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Readers share memories of Morgan
Clarence Morgan
Clarence Morgan received great joy from welcoming Effingham County residents into recreational opportunities. - photo by Photo by Rick Lott

SPRINGFIELD — Clarence Morgan couldn’t contain his enthusiasm for life. It constantly escaped his mouth in the form of kind, encouraging words. It also oozed from the sweat of his brow.

Morgan, who died Jan. 5 at the age of 75, was dedicated to serving Effingham County residents for more than 50 years. His objective was to make sure no one was left out. 

Morgan’s objective was to get as many people involved in recreational activities as possible, including the developmentally challenged. The programs he directed enjoyed explosive growth and resulted in the construction of a state-of-the-art athletic complex that bears his name.

“Clarence has been the cornerstone of recreation activities in our county for over 30 years, providing recreational services and instilling the department with his invaluable strength of character and integrity,” Effingham County Board of Commissioners Chairman Wesley Corbitt said. “He is truly irreplaceable and will be greatly missed.”

Known as “Coach” by thousands of people, Morgan spent three decades in the Effingham County School District and worked for the Effingham County Recreation Department in 1980, serving as its director from 2001 until his death.

Many of the people he touched shared memories of their friend and mentor on the Herald’s Facebook page.

“Sooooo much to say but I think this describes him well —










“His shoes will never be filled. Others may be incredible in his role but will never be able to walk the same path in his shoes.”

— Donna Parrish Shepard

“I’ve had many good moments talking with Clarence over the years while working with the school board. Our paths crossed often and he was always glad to see me (and everyone else) with a ready smile and a sweet greeting! My most vivid memories are of him teaching driver’s ed at old ECHS. 

“I can still see him walking down the sidewalk or in the gym. Along with Clarence, Ronnie Rush was principal, Jim Long was there, Marion Dingle and even Gerald Williams. Coach Morgan and the rest always took time to laugh with kids! Such fun we had with Clarence and the rest at ECHS!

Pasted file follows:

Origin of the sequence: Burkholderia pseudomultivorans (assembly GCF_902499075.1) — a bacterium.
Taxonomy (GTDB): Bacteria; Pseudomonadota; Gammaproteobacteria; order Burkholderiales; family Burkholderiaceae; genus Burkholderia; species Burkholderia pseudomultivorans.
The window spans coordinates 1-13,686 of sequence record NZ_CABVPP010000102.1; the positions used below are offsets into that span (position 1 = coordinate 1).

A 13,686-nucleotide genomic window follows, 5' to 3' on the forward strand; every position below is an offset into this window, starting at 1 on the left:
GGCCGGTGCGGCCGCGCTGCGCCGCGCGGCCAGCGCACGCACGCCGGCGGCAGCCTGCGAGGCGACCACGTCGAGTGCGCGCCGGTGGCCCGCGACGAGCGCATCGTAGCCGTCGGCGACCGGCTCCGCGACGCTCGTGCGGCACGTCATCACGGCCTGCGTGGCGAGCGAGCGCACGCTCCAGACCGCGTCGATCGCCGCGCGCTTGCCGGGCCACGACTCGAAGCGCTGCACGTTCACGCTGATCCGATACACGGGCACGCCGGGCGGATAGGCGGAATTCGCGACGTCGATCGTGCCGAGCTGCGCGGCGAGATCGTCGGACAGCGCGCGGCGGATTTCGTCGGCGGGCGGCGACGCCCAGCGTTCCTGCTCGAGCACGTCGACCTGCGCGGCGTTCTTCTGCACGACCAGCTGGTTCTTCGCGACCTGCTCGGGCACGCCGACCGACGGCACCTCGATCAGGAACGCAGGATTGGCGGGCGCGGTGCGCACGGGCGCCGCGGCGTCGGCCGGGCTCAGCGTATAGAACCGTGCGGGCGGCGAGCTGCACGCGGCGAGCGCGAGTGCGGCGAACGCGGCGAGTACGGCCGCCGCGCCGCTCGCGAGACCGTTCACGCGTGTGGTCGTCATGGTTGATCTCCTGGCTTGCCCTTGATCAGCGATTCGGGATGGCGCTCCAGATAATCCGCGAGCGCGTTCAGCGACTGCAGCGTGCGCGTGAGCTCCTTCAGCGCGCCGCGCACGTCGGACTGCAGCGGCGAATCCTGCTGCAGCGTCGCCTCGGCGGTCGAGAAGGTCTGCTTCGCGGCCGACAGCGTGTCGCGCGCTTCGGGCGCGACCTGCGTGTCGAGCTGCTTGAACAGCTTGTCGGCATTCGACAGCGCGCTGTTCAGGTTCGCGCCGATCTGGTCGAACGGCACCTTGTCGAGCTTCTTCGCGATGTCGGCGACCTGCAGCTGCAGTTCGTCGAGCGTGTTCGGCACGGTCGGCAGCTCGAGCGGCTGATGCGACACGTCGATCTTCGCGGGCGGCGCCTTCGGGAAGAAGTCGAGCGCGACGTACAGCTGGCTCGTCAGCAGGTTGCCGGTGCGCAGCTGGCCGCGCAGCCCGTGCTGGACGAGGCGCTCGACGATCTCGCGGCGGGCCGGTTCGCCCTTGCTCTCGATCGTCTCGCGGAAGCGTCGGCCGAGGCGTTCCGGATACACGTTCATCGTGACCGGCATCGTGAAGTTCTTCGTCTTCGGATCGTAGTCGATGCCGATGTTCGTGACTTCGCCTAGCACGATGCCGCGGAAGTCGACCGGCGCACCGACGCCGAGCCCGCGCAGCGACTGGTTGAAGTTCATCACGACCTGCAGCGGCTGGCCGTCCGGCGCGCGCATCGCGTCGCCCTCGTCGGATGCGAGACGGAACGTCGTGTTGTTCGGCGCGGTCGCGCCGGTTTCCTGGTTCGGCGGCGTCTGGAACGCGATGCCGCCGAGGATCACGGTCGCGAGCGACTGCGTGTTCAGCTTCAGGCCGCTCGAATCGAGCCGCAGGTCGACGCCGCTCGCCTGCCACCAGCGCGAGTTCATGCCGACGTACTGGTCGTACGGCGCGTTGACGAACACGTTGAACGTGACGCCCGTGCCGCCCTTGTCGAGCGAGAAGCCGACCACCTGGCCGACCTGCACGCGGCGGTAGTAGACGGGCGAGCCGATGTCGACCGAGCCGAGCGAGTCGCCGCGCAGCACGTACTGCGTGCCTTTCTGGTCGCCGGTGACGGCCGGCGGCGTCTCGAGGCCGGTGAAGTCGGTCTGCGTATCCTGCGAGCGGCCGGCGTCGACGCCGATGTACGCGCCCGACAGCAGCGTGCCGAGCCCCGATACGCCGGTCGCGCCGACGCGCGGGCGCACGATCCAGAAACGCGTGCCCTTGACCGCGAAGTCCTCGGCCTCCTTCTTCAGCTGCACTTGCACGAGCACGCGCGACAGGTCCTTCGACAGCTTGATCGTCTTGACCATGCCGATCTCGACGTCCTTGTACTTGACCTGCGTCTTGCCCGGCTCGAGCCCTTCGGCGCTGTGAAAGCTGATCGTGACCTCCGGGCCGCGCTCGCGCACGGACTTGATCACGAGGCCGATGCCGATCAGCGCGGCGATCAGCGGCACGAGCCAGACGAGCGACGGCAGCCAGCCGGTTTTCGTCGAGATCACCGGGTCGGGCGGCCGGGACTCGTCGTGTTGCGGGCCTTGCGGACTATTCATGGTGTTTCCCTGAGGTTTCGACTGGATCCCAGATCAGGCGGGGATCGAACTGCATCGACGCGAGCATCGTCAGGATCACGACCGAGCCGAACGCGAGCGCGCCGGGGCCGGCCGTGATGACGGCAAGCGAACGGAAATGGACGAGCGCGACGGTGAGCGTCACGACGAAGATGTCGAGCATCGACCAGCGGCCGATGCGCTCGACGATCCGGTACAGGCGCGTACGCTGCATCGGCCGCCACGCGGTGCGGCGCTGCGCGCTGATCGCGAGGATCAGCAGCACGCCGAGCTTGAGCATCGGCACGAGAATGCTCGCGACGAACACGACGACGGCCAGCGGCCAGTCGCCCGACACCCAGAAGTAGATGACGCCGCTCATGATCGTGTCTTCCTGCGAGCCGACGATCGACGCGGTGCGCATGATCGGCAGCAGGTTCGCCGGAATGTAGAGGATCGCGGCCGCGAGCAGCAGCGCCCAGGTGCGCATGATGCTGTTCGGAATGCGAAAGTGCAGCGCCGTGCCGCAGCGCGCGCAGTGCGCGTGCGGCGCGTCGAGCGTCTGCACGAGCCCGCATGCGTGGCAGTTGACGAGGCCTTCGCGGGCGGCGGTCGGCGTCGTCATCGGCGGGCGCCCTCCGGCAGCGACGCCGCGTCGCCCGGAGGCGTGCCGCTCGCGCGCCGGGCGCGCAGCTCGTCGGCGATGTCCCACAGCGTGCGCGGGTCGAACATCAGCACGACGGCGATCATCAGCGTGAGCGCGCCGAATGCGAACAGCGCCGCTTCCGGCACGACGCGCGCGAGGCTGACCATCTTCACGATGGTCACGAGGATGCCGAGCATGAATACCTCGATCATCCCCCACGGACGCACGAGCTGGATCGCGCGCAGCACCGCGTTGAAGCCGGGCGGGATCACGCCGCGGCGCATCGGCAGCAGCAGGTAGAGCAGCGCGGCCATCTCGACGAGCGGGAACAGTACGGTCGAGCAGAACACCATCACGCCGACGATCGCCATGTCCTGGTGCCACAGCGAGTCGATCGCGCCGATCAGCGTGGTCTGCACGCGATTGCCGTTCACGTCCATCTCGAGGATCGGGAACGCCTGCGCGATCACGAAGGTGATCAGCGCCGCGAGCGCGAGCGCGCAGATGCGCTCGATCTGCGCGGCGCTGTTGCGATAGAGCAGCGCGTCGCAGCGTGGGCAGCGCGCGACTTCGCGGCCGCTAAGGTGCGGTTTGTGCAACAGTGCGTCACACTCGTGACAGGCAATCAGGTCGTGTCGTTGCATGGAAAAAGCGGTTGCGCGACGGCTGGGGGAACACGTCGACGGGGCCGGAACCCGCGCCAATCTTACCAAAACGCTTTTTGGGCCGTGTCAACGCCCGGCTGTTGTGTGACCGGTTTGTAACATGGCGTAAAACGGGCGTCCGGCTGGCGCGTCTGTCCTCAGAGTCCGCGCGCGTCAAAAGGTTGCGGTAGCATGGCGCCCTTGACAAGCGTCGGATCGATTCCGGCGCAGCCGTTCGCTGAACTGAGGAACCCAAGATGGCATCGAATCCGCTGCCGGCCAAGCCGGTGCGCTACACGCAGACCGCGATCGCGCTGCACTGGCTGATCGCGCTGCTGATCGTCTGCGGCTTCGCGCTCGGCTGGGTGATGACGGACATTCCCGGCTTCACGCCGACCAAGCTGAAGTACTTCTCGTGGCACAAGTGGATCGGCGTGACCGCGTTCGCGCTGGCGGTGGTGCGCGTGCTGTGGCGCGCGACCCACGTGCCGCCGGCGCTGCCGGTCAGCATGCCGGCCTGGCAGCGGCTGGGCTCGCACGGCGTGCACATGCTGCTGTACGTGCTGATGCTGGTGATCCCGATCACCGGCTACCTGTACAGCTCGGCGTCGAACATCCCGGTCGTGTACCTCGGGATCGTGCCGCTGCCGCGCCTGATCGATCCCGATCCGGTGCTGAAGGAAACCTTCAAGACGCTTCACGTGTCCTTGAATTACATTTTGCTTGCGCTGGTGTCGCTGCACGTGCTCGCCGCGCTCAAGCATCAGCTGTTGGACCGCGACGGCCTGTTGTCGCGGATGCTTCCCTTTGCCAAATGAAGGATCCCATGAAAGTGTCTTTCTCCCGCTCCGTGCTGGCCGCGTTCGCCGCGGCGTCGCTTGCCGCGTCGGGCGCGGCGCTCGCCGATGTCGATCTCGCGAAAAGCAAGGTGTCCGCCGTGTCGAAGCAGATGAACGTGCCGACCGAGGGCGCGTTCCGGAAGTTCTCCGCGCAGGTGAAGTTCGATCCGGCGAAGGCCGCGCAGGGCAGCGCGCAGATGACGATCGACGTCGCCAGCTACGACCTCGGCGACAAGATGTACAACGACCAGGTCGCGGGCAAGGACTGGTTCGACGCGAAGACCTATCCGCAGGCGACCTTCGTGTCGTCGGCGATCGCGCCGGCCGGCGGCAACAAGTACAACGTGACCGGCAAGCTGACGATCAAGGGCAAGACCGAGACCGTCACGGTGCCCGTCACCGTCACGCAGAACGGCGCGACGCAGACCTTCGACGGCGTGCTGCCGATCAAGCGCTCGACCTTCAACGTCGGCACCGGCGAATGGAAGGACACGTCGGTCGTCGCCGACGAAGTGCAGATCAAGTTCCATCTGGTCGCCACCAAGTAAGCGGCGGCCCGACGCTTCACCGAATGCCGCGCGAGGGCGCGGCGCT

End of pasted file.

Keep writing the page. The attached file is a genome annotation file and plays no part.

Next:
— Larissa Turner Knight

“Clarence was my seventh-grade basketball coach. One game, I scored six times in six possessions back to back. I was on cloud nine. Then he called a time-out and benched me. 

“At the time, I was furious because I was scoring and didn’t understand why he benched me. After the half, he pulled me to the side and explained that I wasn’t executing the game plan. He explained things to me in a way that made me realize the game was bigger than myself. It was about the team, the plan and seeing things outside of my own perspective. He checked my ego but he did it gently. 

“In that moment, I learned basketball is a game about team over self. That lesson has carried with me 30-plus years into life. 

“Sports are so much more than a game. The lessons learned through sports are all about how to handle life situations. He understood that more than anyone I’ve ever had coach me. I’ll always be thankful for that lesson.  

— Caroline Branch Britton

“Wow, where do I even start to talk about Clarence. I have worked part-time for him at the Rec Department for many years. He is one of the finest men you will ever meet.